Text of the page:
You can watch Chad Littlefield, founder of We and Me and developer of the We Connect Cards, present this activity to a small group of adults in the Video Tutorial tab.
You could integrate Freeze Action as part of a well-designed SEL program to develop your group’s ability to manage their emotions, thoughts and behaviours effectively in different situations and to achieve goals.
Specifically, this activity offers opportunities to explore and practice the following social & interpersonal skills:
Anticipating & Evaluating the Consequences of One’s Actions
Promoting Personal & Collective Well-Being
You can learn more about SEL and how it can support character education here.
Health & Wellness Programming
As an interactive group exercise that invites people to achieve a common goal, Freeze Frame is ideally suited to programs that seek to build social and interpersonal competencies. At a minimum, it is possible to frame this activity as an opportunity to explore the benefits of teamwork, leadership, goal-setting and responsible decision-making. You could also look at willingness to cooperate, conflict, and risk-taking behaviours, too. In addition to those asked in the Reflection Tips tab, you could invite your group to reflect on their response to the following questions:
If you were one of the first people to perform or copy an action, explain why?
If you were one of the last people to copy an action, help us understand why?
What encouraged you to stop and copy an action?
This exercise also reminds me of a classic scene from the film Dead Poet’s Society in which a group of students are asked to walk in silence around the school courtyard. In the beginning, the students walk in a variety of random patterns but in time, the students adopt the same walking routine, walking together at the same pace with the same stride. This speaks powerfully to the concepts of adaptability, compliance and behavioural norms. To this end, you could frame this exercise as an opportunity for your group to explore and discuss the impacts of adopting group norms. To get the conversation started, you could focus on the following questions:
Why did you choose to, or not choose to, copy the actions of other people?
If you chose not to comply or only did after the passage of time, describe your reasons why?
Were there any obstacles to compliance?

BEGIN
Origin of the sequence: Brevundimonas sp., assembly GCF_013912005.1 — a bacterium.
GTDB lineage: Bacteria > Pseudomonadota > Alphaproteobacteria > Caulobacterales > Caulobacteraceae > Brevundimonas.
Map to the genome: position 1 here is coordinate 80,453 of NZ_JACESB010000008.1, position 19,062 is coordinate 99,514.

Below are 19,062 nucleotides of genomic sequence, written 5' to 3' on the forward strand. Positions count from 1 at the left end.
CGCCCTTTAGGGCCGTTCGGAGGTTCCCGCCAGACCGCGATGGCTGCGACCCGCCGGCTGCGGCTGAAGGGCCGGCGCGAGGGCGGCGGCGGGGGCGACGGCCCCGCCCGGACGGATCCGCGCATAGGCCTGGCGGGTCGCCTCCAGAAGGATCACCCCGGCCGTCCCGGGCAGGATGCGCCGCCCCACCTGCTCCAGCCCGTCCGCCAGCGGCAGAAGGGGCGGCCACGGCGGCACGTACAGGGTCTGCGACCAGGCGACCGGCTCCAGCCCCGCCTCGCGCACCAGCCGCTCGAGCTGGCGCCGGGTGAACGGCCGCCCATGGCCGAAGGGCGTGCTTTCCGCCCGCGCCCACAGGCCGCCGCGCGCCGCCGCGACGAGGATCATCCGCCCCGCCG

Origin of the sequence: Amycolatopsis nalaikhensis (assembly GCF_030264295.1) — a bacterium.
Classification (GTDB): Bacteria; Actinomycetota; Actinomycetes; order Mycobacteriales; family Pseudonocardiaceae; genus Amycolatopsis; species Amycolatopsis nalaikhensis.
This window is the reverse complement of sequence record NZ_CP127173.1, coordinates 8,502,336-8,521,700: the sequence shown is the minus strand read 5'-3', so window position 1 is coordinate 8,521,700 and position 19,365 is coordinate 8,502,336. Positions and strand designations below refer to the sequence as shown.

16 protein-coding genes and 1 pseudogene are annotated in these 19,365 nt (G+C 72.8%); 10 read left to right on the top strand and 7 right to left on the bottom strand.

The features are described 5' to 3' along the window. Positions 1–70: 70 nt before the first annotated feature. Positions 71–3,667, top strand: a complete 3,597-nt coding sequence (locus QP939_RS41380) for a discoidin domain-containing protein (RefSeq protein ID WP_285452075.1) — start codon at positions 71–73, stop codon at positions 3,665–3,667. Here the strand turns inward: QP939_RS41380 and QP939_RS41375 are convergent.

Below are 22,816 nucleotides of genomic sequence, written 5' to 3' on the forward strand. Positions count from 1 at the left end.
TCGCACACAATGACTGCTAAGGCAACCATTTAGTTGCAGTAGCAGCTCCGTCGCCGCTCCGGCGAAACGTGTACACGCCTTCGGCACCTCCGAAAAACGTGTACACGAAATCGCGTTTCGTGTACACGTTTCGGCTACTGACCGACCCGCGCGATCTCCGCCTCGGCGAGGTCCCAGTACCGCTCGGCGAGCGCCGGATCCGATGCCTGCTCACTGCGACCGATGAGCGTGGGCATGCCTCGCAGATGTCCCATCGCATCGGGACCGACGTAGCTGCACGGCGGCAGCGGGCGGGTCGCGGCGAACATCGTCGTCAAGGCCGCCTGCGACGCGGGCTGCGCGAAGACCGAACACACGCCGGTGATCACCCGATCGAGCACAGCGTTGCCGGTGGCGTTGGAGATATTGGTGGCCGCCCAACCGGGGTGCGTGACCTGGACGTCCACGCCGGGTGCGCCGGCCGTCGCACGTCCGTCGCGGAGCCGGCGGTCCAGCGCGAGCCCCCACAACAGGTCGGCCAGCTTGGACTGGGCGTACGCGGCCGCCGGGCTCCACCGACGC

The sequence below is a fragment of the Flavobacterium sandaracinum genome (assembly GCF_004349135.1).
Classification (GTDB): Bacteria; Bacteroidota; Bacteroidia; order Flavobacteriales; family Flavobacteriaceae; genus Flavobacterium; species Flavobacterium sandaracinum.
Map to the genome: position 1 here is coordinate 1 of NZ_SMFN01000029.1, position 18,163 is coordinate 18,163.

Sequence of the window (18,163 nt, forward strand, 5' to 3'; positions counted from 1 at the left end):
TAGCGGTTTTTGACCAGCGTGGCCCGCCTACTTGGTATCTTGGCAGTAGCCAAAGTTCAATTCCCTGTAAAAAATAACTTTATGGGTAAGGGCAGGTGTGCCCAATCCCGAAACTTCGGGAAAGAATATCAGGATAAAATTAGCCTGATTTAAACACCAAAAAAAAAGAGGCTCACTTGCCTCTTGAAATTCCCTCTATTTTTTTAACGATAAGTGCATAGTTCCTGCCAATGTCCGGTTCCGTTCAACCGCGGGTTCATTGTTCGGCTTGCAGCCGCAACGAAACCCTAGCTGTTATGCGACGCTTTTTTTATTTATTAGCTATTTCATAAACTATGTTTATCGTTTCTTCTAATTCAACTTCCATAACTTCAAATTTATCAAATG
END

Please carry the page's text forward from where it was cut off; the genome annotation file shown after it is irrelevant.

What would motivate you to regulate your behaviour?
In general, what was necessary to get everyone to perform the same action?
What beliefs and attitudes do you hold about compliance?
Change Action: After each round, instruct your group to swap cards (with another group member) to engage in a new round of mingling but (more than likely) with a different action.
One-Eyed: As above, with all group members observing the action through one eye., ie the other one is closed or blindfolded.
Take a look at Mirror Neurons to enjoy another fun energiser fuelled by We Connect Cards.
Take a look at Freeze Frame for a similar, more goal-focused, initiative.
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Useful Framing Ideas
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Have you ever heard the term ‘Are you on the same page?’ It means, in other words, that everyone is thinking the same thing. While it’s an easy concept to grasp, in practice, it is often very difficult to achieve. This exercise will explore some of the key skills involved in helping our group to understand what is necessary to be on the same page…
One of the most important ingredients of a successful team is having a common goal. Yet, simply posting this goal in a prominent place on the wall is not enough to make it effective. Several other key skills are also necessary, such as a willingness to contribute, and connecting/communicating with others. In a very simple manner, this activity will highlight how important each of these and other key skills are helping a team achieve its goals…
Reflection Tips & Strategies
Coupled with one or more reflection strategies, here are some sample questions you could use to process your group’s experience after playing this fascinating energiser game:
Was this a simple or difficult challenge to complete?
Did your group continuously improve its time with each round? How did this happen?
What was required to get the whole group to perform the same action? Be specific.
How might the lessons of this exercise relate to your work, school, sport, etc?
The inspiration for Freeze Action was sourced from the folks at We and Me.